Unexplained in the restructuring of Microsoft's consumer division is where it will get the new blood to replace J Allard at a time when the consumer device sector is exploding with creative ideas and the Windows giant has been playing catch up.
SAN JOSE, Calif. Years ago while editing OEM Magazine I got an email from a young Microsoft firebrand about how the Internet would reshape personal computing. He had an unusual first name—J.
J Allard went on to lobby for Microsoft Corp. to reshape itself around the Internet tsunami. He later emerged as a driving force behind Xbox, the Microsoft videogame console many of us thought would never succeed. Since then his passion for personal technology has put him at the center of several consumer drives at the Windows giant including smartphone efforts.
But today Microsoft is struggling to maintain its edge with Xbox in the face of Nintendo's Wii, it's losing share in the smartphone sector and it just cancelled the Apple iPad alike called Courier--supposedly another passion of J's. For all J's energy, Microsoft has been playing catch up in markets increasingly defined by Apple and Google such as the smartphone, the tablet, mobile gaming and cloud services.
A Microsoft press release on the restructuring of its Entertainment & Devices Division—first reported by The Wall Street Journal--talks about the departure of J and the group's longtime boss Robbie Bach. It also talks about a smooth transition plan with CEO Steve Ballmer working with Bach's two top lieutenants. What it does not talk about is any new blood to invigorate the group with novel ideas at a time when mobile consumer devices are exploding in every direction.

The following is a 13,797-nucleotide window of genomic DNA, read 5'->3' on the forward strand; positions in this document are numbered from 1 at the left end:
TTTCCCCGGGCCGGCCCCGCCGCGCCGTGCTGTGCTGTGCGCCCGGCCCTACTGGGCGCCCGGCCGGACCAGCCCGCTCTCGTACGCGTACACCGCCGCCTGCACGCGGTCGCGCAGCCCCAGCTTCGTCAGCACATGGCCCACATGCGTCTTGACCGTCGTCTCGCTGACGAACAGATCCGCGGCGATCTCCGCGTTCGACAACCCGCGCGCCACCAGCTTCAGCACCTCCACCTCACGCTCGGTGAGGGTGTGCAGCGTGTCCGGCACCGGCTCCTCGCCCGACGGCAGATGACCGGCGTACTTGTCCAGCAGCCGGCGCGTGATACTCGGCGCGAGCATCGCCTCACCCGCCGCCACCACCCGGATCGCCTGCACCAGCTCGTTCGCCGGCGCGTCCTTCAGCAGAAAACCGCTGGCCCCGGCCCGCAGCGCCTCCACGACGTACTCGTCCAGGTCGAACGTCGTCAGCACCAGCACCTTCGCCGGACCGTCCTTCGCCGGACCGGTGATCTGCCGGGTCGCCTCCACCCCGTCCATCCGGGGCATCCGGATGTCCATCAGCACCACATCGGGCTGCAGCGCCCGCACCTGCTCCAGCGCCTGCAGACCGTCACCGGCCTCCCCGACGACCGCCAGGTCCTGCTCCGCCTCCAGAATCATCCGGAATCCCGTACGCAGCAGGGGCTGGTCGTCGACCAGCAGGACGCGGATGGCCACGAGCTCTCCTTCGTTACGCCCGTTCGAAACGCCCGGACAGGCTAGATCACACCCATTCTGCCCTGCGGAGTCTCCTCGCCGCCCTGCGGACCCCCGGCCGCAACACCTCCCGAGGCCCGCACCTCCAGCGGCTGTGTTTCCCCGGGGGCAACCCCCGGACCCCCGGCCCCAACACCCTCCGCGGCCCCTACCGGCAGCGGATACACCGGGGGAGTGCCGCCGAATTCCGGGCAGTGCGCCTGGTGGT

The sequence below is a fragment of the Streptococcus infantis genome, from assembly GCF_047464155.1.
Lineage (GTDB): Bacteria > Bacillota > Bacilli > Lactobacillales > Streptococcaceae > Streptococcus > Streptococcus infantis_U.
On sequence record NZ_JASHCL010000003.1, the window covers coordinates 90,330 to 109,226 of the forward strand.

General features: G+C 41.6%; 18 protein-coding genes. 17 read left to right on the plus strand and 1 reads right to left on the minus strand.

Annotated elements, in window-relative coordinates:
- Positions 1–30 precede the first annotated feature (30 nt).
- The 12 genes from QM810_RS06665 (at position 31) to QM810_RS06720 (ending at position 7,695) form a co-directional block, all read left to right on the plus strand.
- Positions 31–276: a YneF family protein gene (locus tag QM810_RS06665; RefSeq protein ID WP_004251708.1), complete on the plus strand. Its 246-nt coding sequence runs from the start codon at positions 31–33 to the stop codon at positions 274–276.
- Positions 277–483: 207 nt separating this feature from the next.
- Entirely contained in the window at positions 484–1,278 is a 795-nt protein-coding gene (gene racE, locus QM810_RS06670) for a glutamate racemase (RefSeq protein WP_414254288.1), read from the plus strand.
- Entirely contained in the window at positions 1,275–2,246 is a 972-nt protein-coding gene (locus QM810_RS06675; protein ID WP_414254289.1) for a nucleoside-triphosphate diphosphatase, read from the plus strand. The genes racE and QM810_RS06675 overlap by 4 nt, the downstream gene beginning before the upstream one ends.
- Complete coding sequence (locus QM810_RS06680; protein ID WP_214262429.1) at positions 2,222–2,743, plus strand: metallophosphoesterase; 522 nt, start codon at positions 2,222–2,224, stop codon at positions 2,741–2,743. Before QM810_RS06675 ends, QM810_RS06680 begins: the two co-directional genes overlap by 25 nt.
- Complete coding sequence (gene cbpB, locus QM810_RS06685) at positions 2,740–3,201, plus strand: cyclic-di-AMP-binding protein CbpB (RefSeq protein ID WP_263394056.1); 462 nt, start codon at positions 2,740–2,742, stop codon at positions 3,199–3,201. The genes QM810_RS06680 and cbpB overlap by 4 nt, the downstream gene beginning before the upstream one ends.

Microsoft needs another J. In fact, it needs a K, L, M, N, O and P in today's climate. But these days a lot of those really smart consumer wizards are more drawn to companies south of Seattle like Apple and Google.
To be fair, Microsoft no doubt has a deep bench of talent to draw on. Interestingly one of its rainmakers, Joe Belfiore who introduced Windows 7 Phone earlier this year was not mentioned in the release.
One has to hope for Microsoft's sake the transition does not sidetrack what looks like two great projects—Windows 7 Phone and Project Natal. The next-generation smartphone environment—borrowing heavily on the Zune interface—and the novel controller-free games interaction technology are Microsoft's most promising products for 2010.
Meanwhile, the most important elements of Microsoft's consumer transition are yet to come.